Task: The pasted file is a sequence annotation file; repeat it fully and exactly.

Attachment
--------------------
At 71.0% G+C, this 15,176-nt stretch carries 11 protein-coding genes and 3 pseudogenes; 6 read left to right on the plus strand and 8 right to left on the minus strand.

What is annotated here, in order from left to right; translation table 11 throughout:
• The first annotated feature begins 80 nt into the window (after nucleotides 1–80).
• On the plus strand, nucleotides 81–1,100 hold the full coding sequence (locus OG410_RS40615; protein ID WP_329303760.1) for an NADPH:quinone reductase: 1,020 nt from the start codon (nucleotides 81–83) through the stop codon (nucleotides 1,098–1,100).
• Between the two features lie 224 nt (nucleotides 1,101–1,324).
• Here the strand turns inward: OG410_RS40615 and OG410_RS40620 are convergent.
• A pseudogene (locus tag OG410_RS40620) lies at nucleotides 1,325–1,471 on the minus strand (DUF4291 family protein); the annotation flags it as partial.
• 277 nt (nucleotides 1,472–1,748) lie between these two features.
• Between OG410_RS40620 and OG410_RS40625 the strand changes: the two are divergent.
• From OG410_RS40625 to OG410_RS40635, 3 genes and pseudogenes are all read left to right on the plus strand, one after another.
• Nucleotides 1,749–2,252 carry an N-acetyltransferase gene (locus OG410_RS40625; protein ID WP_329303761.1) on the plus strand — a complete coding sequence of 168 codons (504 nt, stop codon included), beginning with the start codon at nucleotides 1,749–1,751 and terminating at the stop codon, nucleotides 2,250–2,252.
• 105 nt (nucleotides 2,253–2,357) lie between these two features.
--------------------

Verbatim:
At 71.0% G+C, this 15,176-nt stretch carries 11 protein-coding genes and 3 pseudogenes; 6 read left to right on the plus strand and 8 right to left on the minus strand.

What is annotated here, in order from left to right; translation table 11 throughout:
• The first annotated feature begins 80 nt into the window (after nucleotides 1–80).
• On the plus strand, nucleotides 81–1,100 hold the full coding sequence (locus OG410_RS40615; protein ID WP_329303760.1) for an NADPH:quinone reductase: 1,020 nt from the start codon (nucleotides 81–83) through the stop codon (nucleotides 1,098–1,100).
• Between the two features lie 224 nt (nucleotides 1,101–1,324).
• Here the strand turns inward: OG410_RS40615 and OG410_RS40620 are convergent.
• A pseudogene (locus tag OG410_RS40620) lies at nucleotides 1,325–1,471 on the minus strand (DUF4291 family protein); the annotation flags it as partial.
• 277 nt (nucleotides 1,472–1,748) lie between these two features.
• Between OG410_RS40620 and OG410_RS40625 the strand changes: the two are divergent.
• From OG410_RS40625 to OG410_RS40635, 3 genes and pseudogenes are all read left to right on the plus strand, one after another.
• Nucleotides 1,749–2,252 carry an N-acetyltransferase gene (locus OG410_RS40625; protein ID WP_329303761.1) on the plus strand — a complete coding sequence of 168 codons (504 nt, stop codon included), beginning with the start codon at nucleotides 1,749–1,751 and terminating at the stop codon, nucleotides 2,250–2,252.
• 105 nt (nucleotides 2,253–2,357) lie between these two features.